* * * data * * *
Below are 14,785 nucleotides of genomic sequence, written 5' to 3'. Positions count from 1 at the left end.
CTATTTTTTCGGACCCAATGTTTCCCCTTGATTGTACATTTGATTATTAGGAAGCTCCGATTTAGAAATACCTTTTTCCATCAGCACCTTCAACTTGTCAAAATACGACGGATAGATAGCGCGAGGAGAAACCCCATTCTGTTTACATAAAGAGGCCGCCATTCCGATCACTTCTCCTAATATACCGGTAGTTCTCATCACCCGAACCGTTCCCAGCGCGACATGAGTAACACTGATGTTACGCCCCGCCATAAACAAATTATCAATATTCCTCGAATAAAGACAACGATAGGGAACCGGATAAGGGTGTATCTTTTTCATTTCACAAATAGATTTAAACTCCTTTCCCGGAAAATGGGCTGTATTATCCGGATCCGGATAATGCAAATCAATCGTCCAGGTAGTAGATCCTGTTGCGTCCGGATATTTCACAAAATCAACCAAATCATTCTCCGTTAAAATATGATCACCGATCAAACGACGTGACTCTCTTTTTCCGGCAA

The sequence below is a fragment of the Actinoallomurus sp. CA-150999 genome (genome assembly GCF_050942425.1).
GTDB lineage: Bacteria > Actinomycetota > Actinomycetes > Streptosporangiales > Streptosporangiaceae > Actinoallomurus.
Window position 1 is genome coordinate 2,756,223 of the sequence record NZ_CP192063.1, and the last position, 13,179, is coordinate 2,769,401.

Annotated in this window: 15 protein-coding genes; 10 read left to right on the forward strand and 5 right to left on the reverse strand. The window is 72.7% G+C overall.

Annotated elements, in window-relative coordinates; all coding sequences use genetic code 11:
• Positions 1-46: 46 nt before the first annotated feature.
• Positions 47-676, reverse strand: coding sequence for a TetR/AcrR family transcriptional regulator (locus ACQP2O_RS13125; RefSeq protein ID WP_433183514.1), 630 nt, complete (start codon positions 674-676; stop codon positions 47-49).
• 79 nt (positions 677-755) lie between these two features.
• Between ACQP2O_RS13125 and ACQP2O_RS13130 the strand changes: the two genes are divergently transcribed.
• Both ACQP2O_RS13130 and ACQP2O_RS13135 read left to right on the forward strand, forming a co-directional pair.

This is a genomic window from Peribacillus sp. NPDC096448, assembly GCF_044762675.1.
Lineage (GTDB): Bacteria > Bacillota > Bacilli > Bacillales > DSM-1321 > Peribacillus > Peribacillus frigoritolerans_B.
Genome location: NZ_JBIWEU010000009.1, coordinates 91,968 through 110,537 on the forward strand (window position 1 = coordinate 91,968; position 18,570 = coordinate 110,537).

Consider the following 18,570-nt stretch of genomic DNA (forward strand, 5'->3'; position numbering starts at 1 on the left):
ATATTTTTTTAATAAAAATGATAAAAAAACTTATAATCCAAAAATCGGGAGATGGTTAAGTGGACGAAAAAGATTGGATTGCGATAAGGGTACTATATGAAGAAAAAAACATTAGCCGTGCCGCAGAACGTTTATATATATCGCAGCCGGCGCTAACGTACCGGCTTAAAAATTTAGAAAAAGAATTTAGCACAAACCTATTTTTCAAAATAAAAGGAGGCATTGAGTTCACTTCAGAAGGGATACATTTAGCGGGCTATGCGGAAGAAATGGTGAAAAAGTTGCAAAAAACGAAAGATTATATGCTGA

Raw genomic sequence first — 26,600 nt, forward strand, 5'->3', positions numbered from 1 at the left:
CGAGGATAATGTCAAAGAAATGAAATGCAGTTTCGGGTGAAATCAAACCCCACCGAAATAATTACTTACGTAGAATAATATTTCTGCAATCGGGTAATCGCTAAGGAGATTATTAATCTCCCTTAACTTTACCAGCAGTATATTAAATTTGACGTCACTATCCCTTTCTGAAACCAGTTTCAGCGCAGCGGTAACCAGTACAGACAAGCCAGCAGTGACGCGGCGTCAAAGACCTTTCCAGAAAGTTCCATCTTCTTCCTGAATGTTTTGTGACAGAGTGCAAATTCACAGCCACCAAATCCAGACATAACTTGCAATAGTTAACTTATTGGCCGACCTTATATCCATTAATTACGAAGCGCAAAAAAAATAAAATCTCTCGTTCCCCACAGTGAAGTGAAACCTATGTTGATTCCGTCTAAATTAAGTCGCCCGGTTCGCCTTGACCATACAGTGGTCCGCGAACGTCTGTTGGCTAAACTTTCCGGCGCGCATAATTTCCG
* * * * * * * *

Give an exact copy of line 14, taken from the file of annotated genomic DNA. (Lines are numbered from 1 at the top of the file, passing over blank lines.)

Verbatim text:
Lineage (GTDB): Bacteria > Bacillota > Bacilli > Bacillales > DSM-1321 > Peribacillus > Peribacillus frigoritolerans_B.